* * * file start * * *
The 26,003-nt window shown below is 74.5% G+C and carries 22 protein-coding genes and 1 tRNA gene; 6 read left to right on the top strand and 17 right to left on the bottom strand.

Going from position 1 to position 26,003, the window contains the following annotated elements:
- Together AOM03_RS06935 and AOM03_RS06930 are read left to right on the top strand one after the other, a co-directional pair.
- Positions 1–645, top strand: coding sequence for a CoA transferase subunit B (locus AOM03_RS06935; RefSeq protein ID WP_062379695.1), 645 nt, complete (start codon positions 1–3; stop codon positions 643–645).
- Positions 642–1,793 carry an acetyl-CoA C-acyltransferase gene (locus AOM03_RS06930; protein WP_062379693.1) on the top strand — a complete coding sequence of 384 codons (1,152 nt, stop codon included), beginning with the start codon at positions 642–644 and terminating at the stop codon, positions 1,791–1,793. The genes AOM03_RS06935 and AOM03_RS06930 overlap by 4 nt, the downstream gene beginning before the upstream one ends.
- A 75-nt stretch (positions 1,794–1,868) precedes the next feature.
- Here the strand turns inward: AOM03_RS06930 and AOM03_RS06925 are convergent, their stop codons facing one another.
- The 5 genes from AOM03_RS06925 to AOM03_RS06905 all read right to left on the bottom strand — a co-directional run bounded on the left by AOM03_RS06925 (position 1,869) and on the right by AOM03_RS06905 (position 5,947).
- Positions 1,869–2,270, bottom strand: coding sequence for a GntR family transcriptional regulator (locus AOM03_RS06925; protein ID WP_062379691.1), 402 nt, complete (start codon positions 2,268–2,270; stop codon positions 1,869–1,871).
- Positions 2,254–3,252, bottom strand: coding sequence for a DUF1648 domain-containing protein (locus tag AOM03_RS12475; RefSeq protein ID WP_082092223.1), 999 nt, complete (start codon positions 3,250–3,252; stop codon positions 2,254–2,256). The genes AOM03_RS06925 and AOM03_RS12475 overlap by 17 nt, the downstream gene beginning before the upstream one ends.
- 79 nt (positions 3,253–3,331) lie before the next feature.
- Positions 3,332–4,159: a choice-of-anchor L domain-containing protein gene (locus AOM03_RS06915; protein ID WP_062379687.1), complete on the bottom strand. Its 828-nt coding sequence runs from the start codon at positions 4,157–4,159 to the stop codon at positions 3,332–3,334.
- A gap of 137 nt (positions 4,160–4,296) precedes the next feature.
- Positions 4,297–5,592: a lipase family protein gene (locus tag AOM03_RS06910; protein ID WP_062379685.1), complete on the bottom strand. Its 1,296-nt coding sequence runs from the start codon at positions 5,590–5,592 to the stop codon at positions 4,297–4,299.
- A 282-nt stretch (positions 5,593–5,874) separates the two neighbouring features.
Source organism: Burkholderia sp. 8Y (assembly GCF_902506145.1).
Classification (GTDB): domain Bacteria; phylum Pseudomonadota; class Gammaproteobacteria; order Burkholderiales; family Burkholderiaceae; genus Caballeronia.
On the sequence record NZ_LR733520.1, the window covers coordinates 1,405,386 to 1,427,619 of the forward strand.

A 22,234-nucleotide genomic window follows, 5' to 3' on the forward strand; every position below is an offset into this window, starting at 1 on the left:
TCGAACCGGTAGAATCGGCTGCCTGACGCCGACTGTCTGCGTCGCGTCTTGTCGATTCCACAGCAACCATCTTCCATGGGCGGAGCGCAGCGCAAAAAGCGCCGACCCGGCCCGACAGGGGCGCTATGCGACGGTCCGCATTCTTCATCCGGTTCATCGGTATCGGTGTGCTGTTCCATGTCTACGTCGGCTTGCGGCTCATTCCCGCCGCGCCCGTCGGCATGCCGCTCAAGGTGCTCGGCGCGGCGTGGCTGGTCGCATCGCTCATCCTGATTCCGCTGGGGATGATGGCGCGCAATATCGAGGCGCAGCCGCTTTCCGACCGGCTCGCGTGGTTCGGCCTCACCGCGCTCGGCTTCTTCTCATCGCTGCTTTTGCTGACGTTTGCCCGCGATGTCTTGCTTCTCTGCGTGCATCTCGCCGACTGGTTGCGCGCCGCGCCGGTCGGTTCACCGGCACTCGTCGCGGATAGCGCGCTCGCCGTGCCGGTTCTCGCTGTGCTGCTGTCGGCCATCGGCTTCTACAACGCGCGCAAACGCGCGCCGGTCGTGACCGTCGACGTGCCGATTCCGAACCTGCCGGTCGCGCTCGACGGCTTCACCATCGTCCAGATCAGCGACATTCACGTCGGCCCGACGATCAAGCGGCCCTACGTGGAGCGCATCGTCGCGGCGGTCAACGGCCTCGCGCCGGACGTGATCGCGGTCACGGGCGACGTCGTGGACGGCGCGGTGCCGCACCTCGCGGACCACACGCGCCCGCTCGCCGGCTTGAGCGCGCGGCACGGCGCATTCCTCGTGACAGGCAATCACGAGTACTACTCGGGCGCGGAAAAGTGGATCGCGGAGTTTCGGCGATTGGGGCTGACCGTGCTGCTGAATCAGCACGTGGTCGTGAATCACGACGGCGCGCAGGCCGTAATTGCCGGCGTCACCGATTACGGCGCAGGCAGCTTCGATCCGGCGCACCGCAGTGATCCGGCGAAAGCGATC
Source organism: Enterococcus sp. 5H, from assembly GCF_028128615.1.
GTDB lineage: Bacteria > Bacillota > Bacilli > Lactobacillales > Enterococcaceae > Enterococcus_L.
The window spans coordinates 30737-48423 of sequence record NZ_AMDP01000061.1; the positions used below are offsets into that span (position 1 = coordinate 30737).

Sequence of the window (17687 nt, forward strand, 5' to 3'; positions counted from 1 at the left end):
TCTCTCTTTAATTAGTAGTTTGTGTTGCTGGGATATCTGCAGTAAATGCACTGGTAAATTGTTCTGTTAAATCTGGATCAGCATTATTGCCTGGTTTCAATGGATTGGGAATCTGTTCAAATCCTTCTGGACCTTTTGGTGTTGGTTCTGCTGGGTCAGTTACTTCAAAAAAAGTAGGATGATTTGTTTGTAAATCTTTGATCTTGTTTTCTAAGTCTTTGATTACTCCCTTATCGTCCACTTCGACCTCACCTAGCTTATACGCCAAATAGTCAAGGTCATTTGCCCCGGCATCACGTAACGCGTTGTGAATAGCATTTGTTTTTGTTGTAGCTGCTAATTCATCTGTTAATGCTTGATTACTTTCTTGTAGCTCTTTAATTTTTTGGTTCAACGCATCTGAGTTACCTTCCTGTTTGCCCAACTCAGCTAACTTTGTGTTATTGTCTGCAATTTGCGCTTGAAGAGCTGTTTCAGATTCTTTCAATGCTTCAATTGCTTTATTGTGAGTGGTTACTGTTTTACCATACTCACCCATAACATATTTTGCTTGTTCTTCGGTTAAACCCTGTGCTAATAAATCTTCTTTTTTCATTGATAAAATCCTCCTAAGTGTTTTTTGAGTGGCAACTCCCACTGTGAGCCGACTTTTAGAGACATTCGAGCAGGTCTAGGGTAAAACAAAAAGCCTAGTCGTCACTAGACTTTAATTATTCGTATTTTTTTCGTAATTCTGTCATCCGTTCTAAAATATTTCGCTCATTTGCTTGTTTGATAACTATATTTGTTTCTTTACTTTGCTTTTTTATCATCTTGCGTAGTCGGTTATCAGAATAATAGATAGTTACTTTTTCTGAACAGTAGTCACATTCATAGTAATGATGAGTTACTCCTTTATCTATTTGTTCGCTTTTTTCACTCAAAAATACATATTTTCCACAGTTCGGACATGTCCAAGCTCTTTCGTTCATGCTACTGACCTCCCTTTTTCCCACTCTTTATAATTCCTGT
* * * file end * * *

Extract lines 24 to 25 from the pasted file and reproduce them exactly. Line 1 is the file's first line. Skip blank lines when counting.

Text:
Sequence of the window (17687 nt, forward strand, 5' to 3'; positions counted from 1 at the left end):
TCTCTCTTTAATTAGTAGTTTGTGTTGCTGGGATATCTGCAGTAAATGCACTGGTAAATTGTTCTGTTAAATCTGGATCAGCATTATTGCCTGGTTTCAATGGATTGGGAATCTGTTCAAATCCTTCTGGACCTTTTGGTGTTGGTTCTGCTGGGTCAGTTACTTCAAAAAAAGTAGGATGATTTGTTTGTAAATCTTTGATCTTGTTTTCTAAGTCTTTGATTACTCCCTTATCGTCCACTTCGACCTCACCTAGCTTATACGCCAAATAGTCAAGGTCATTTGCCCCGGCATCACGTAACGCGTTGTGAATAGCATTTGTTTTTGTTGTAGCTGCTAATTCATCTGTTAATGCTTGATTACTTTCTTGTAGCTCTTTAATTTTTTGGTTCAACGCATCTGAGTTACCTTCCTGTTTGCCCAACTCAGCTAACTTTGTGTTATTGTCTGCAATTTGCGCTTGAAGAGCTGTTTCAGATTCTTTCAATGCTTCAATTGCTTTATTGTGAGTGGTTACTGTTTTACCATACTCACCCATAACATATTTTGCTTGTTCTTCGGTTAAACCCTGTGCTAATAAATCTTCTTTTTTCATTGATAAAATCCTCCTAAGTGTTTTTTGAGTGGCAACTCCCACTGTGAGCCGACTTTTAGAGACATTCGAGCAGGTCTAGGGTAAAACAAAAAGCCTAGTCGTCACTAGACTTTAATTATTCGTATTTTTTTCGTAATTCTGTCATCCGTTCTAAAATATTTCGCTCATTTGCTTGTTTGATAACTATATTTGTTTCTTTACTTTGCTTTTTTATCATCTTGCGTAGTCGGTTATCAGAATAATAGATAGTTACTTTTTCTGAACAGTAGTCACATTCATAGTAATGATGAGTTACTCCTTTATCTATTTGTTCGCTTTTTTCACTCAAAAATACATATTTTCCACAGTTCGGACATGTCCAAGCTCTTTCGTTCATGCTACTGACCTCCCTTTTTCCCACTCTTTATAATTCCTGT